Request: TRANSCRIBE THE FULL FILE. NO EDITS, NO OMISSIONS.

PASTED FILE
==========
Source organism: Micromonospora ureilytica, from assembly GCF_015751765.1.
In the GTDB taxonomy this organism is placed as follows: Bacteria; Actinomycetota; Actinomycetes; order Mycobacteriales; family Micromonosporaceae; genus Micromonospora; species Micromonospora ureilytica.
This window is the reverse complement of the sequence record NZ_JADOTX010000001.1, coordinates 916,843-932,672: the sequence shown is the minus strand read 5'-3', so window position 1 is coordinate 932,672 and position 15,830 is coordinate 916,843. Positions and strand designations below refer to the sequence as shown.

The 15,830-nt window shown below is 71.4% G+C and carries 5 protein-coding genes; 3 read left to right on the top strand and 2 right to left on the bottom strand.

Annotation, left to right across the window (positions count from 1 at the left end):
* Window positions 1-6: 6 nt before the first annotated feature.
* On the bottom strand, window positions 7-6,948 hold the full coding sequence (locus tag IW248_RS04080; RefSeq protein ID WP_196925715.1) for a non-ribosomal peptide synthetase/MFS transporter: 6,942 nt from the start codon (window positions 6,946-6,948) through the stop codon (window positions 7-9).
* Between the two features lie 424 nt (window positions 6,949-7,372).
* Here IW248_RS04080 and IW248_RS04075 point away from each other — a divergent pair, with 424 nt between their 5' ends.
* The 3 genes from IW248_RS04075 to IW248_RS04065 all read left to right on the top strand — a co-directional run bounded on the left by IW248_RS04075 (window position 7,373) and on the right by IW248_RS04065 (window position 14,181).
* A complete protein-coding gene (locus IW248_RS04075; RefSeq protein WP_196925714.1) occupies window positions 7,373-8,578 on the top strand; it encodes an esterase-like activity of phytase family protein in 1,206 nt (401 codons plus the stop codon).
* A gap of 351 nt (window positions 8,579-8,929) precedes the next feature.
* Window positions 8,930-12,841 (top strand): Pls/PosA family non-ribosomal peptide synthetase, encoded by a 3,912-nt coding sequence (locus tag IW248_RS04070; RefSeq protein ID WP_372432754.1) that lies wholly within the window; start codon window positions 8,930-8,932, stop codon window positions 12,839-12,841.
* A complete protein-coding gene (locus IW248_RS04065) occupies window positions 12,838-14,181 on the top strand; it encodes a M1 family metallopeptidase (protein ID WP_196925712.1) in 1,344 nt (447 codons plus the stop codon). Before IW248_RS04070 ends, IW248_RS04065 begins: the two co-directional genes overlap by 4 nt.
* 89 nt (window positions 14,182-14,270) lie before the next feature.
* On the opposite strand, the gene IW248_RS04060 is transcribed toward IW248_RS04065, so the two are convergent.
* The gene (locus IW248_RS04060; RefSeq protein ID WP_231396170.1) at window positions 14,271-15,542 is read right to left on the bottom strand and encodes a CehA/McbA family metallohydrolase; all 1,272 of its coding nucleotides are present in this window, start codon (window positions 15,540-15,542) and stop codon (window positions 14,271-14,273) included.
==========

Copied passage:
Source organism: Micromonospora ureilytica, from assembly GCF_015751765.1.
In the GTDB taxonomy this organism is placed as follows: Bacteria; Actinomycetota; Actinomycetes; order Mycobacteriales; family Micromonosporaceae; genus Micromonospora; species Micromonospora ureilytica.
This window is the reverse complement of the sequence record NZ_JADOTX010000001.1, coordinates 916,843-932,672: the sequence shown is the minus strand read 5'-3', so window position 1 is coordinate 932,672 and position 15,830 is coordinate 916,843. Positions and strand designations below refer to the sequence as shown.

The 15,830-nt window shown below is 71.4% G+C and carries 5 protein-coding genes; 3 read left to right on the top strand and 2 right to left on the bottom strand.

Annotation, left to right across the window (positions count from 1 at the left end):
* Window positions 1-6: 6 nt before the first annotated feature.
* On the bottom strand, window positions 7-6,948 hold the full coding sequence (locus tag IW248_RS04080; RefSeq protein ID WP_196925715.1) for a non-ribosomal peptide synthetase/MFS transporter: 6,942 nt from the start codon (window positions 6,946-6,948) through the stop codon (window positions 7-9).
* Between the two features lie 424 nt (window positions 6,949-7,372).
* Here IW248_RS04080 and IW248_RS04075 point away from each other — a divergent pair, with 424 nt between their 5' ends.
* The 3 genes from IW248_RS04075 to IW248_RS04065 all read left to right on the top strand — a co-directional run bounded on the left by IW248_RS04075 (window position 7,373) and on the right by IW248_RS04065 (window position 14,181).
* A complete protein-coding gene (locus IW248_RS04075; RefSeq protein WP_196925714.1) occupies window positions 7,373-8,578 on the top strand; it encodes an esterase-like activity of phytase family protein in 1,206 nt (401 codons plus the stop codon).
* A gap of 351 nt (window positions 8,579-8,929) precedes the next feature.
* Window positions 8,930-12,841 (top strand): Pls/PosA family non-ribosomal peptide synthetase, encoded by a 3,912-nt coding sequence (locus tag IW248_RS04070; RefSeq protein ID WP_372432754.1) that lies wholly within the window; start codon window positions 8,930-8,932, stop codon window positions 12,839-12,841.
* A complete protein-coding gene (locus IW248_RS04065) occupies window positions 12,838-14,181 on the top strand; it encodes a M1 family metallopeptidase (protein ID WP_196925712.1) in 1,344 nt (447 codons plus the stop codon). Before IW248_RS04070 ends, IW248_RS04065 begins: the two co-directional genes overlap by 4 nt.
* 89 nt (window positions 14,182-14,270) lie before the next feature.
* On the opposite strand, the gene IW248_RS04060 is transcribed toward IW248_RS04065, so the two are convergent.
* The gene (locus IW248_RS04060; RefSeq protein ID WP_231396170.1) at window positions 14,271-15,542 is read right to left on the bottom strand and encodes a CehA/McbA family metallohydrolase; all 1,272 of its coding nucleotides are present in this window, start codon (window positions 15,540-15,542) and stop codon (window positions 14,271-14,273) included.